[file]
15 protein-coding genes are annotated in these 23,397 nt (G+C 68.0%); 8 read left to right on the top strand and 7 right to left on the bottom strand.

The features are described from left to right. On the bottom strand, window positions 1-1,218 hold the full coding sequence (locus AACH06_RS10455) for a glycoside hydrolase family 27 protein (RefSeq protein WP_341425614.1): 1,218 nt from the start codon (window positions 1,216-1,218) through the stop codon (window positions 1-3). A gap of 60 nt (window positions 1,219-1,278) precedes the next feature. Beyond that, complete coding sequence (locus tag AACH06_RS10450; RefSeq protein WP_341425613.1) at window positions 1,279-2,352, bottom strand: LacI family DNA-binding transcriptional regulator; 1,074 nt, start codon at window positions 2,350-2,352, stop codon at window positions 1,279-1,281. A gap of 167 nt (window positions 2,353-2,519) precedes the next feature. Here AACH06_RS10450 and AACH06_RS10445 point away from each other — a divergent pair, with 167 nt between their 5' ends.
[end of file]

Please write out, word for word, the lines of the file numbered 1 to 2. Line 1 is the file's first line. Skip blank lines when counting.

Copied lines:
15 protein-coding genes are annotated in these 23,397 nt (G+C 68.0%); 8 read left to right on the top strand and 7 right to left on the bottom strand.

The features are described from left to right. On the bottom strand, window positions 1-1,218 hold the full coding sequence (locus AACH06_RS10455) for a glycoside hydrolase family 27 protein (RefSeq protein WP_341425614.1): 1,218 nt from the start codon (window positions 1,216-1,218) through the stop codon (window positions 1-3). A gap of 60 nt (window positions 1,219-1,278) precedes the next feature. Beyond that, complete coding sequence (locus tag AACH06_RS10450; RefSeq protein WP_341425613.1) at window positions 1,279-2,352, bottom strand: LacI family DNA-binding transcriptional regulator; 1,074 nt, start codon at window positions 2,350-2,352, stop codon at window positions 1,279-1,281. A gap of 167 nt (window positions 2,353-2,519) precedes the next feature. Here AACH06_RS10450 and AACH06_RS10445 point away from each other — a divergent pair, with 167 nt between their 5' ends.